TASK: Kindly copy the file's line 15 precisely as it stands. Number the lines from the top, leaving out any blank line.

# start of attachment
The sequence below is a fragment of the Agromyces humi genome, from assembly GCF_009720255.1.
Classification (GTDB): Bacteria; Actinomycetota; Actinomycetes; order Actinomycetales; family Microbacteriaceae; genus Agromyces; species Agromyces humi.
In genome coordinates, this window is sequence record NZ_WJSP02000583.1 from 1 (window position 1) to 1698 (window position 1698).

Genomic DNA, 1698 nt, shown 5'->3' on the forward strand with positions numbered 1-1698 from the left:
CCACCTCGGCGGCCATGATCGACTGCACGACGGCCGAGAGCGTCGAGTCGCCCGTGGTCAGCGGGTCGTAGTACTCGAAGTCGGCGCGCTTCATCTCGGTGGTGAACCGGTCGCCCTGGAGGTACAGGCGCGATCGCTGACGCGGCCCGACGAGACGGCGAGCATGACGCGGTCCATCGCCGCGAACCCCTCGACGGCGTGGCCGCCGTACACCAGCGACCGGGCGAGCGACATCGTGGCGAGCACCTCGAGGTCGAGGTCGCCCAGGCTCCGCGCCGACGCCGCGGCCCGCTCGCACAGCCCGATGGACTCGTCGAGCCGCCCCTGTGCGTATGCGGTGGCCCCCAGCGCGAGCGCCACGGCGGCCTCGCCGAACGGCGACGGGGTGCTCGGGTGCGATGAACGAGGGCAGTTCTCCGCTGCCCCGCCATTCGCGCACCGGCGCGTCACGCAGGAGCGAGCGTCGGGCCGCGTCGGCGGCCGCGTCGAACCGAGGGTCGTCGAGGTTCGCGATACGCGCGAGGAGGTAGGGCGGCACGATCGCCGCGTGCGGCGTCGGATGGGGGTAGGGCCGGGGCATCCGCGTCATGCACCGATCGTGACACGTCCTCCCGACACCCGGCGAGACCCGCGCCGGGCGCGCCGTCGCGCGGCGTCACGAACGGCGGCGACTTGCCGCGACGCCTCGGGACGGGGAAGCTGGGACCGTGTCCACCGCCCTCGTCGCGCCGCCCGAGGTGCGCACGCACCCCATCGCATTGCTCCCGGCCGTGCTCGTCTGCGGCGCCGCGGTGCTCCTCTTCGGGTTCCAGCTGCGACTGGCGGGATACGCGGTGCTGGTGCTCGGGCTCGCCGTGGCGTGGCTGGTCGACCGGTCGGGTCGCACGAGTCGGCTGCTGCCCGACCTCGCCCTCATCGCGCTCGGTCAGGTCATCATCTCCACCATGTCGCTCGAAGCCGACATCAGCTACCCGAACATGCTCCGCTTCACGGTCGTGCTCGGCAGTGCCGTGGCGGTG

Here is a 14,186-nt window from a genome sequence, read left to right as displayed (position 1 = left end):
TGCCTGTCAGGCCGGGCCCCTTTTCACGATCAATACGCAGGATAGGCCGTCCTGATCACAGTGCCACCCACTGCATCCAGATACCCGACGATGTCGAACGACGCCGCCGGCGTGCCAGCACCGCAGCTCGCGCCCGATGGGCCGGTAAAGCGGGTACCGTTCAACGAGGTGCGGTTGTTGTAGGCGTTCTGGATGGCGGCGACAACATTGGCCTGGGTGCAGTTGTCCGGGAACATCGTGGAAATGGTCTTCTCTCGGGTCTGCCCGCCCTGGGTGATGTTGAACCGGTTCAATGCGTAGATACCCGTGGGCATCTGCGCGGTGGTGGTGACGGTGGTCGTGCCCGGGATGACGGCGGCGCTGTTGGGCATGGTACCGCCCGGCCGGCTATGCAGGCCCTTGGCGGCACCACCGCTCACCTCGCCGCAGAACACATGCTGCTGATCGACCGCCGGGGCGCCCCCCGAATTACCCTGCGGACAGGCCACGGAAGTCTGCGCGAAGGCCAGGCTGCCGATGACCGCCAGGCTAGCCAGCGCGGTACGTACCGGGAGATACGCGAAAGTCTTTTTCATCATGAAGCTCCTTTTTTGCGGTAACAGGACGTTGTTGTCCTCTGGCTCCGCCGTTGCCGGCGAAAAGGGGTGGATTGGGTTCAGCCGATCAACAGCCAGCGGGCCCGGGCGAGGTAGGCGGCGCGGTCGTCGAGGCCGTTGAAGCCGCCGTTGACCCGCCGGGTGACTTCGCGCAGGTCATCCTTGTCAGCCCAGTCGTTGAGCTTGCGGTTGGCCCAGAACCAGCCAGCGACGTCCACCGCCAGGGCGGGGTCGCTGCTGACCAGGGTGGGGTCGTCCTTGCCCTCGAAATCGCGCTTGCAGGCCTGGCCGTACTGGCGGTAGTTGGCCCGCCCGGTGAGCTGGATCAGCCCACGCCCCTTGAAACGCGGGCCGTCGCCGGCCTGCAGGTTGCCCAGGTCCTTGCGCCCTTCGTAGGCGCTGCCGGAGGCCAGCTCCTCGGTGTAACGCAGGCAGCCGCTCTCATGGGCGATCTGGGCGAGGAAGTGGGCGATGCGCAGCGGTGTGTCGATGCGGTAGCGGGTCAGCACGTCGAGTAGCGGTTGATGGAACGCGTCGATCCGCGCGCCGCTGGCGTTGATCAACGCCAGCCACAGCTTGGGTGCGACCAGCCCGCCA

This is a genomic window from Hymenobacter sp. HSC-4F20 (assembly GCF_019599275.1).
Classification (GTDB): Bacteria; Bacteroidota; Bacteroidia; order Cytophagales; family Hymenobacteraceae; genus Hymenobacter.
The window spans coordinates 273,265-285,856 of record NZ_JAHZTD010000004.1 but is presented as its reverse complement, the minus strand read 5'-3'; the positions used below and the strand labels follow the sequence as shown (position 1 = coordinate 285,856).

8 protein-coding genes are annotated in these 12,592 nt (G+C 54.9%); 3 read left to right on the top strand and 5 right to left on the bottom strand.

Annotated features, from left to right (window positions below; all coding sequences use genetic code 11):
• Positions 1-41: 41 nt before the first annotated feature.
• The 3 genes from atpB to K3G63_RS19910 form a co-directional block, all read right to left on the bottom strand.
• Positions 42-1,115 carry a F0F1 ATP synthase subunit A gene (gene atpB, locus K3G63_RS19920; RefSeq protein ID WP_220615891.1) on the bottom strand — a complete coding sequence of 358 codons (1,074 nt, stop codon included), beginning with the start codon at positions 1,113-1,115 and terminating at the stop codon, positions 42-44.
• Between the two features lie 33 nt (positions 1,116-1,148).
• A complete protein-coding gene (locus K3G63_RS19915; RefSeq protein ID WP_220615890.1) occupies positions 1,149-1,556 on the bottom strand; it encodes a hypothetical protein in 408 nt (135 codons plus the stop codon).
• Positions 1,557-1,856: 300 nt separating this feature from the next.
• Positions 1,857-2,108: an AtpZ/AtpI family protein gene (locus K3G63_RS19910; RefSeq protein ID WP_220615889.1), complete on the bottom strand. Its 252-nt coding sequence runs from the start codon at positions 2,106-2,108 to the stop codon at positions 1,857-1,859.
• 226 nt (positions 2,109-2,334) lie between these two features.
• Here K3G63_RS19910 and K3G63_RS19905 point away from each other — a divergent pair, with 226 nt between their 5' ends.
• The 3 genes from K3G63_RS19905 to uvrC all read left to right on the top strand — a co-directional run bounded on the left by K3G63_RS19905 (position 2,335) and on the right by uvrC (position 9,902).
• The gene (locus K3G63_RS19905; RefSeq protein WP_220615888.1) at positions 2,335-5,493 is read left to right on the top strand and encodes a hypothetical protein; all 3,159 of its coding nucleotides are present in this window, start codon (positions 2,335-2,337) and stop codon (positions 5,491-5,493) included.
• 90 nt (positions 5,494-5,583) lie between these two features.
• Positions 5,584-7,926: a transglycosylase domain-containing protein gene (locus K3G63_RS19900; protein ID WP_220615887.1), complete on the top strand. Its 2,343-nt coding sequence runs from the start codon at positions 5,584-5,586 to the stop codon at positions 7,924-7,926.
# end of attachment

• Positions 42-1,115 carry a F0F1 ATP synthase subunit A gene (gene atpB, locus K3G63_RS19920; RefSeq protein ID WP_220615891.1) on the bottom strand — a complete coding sequence of 358 codons (1,074 nt, stop codon included), beginning with the start codon at positions 1,113-1,115 and terminating at the stop codon, positions 42-44.